During times of great change, some people turn to fiction for escape, while others may prefer how-to or self-help books for direction. The Economist recently ran a story entitled, “Beach reads for business folk.” For a little fun, let’s take some well-known titles and give them a twist for today’s challenges.
Instead of The 4-Hour Work Week, by Timothy Ferriss, a book that encourages outsourcing certain tasks and suggests that entrepreneurs move away from the 9-to-5 model, it could be “The 4-Hour Lunch Day.” That would give us time to prepare a proper meal, eat slowly in a relaxed meditative way, allow time for cleanup and a restorative nap. Very continental.
Or, instead of reading, Good to Great, Why Some Companies Make the Leap…And Others Don’t, by Jim Collins, look for “Good to Just a Little Bit Better” to ease those perfectionist worries in tumultuous times.
It is easy to imagine, going from The Confidence Code: The Science and Art of Self-Assurance—What Women Should Know by Katty Kay and Claire Shipman, to these days what feels like “The Uncertainty Principle.” One step forward, two steps back. The work continues.
How about Made to Stick: Why Some Ideas Survive and Others Die to “Made to Slip: No Reasons.”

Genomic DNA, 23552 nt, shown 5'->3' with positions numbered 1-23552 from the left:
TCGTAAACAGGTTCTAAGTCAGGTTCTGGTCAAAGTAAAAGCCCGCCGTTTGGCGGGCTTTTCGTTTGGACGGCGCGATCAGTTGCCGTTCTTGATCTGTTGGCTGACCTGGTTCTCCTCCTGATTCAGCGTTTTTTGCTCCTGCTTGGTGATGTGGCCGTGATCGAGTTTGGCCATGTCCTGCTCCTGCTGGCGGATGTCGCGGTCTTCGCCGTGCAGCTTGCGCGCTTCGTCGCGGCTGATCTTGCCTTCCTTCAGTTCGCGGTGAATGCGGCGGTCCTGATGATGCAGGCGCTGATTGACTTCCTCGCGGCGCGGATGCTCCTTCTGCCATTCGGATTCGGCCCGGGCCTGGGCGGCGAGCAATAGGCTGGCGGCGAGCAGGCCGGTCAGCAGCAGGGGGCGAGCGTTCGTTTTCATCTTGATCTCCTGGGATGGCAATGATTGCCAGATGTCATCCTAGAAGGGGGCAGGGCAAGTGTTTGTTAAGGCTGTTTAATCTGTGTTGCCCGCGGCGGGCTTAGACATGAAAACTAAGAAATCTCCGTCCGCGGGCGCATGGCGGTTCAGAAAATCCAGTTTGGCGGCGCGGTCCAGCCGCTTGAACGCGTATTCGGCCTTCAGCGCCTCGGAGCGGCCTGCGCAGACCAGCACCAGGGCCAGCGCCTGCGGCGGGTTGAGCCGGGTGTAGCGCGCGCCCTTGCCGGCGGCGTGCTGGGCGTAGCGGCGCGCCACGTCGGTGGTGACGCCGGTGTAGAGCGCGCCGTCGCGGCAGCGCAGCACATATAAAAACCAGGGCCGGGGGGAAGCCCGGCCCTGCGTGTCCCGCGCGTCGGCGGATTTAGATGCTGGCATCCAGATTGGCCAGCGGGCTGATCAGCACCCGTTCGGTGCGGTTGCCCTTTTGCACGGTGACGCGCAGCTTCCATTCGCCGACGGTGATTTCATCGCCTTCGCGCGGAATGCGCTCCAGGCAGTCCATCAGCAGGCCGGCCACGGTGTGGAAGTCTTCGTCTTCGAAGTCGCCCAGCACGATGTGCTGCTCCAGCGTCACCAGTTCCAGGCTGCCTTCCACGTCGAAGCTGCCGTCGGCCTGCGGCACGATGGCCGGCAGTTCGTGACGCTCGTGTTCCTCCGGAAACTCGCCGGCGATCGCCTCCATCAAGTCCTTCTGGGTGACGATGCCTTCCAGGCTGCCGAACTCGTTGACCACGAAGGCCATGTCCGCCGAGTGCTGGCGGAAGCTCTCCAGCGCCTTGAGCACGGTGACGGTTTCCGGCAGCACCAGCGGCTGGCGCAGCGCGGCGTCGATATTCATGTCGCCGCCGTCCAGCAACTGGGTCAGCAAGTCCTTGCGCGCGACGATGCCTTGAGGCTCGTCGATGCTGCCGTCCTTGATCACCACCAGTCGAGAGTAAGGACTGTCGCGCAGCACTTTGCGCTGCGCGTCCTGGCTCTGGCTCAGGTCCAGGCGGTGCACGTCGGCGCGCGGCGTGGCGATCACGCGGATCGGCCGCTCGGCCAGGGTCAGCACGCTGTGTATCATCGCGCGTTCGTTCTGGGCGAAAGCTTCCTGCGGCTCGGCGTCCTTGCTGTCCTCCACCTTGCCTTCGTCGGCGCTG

And this one, from Outliers: The Story of Success, by Malcom Gladwell, to “Insiders: The Cautionary Tale of Failure and Lies.” Gaslighting seems to be the trend of the day and where it will ultimately lead is a tale that deserves exploration.
Much is being said about job switching, inflation and the business climate as a whole. With all the supply chain problems, instead of Smarter Faster Better look for “Silly Slower Shoddy.”
This is leaving some people to feel that instead of Traction: Get a Grip on Your Business, look for “Confusion: Let Your Business Slip Slide Away.”
However, as an eternal optimist, I want to end with one title I have no alternative for, The Happiness Advantage: How a Positive Brain Fuels Success in Work and Life, by Shawn Achor. As the book says, “Thanks to cutting edge science, we now know that happiness is the precursor to success, not merely the result.” Over the last several years, it appears that many among us are changing jobs or careers to find that happiness sweet spot.
What titles and alternatives would you like to see?